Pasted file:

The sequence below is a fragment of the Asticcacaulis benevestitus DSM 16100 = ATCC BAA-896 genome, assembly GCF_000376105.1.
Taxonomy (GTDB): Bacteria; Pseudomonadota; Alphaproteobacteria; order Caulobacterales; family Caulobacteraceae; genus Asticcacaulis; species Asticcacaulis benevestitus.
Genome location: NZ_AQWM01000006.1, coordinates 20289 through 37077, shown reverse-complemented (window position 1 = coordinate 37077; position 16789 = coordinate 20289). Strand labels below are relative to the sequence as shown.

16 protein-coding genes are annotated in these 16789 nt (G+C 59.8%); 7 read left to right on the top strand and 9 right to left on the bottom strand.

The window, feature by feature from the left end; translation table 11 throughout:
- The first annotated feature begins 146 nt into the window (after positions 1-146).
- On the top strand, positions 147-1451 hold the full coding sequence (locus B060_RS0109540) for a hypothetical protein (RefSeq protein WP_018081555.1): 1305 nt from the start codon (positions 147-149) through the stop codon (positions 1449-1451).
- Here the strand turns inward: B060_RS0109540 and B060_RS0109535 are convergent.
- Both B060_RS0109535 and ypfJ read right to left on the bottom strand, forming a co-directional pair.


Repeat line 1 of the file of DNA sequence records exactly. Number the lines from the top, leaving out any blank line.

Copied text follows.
The sequence below is a fragment of the Asticcacaulis benevestitus DSM 16100 = ATCC BAA-896 genome, assembly GCF_000376105.1.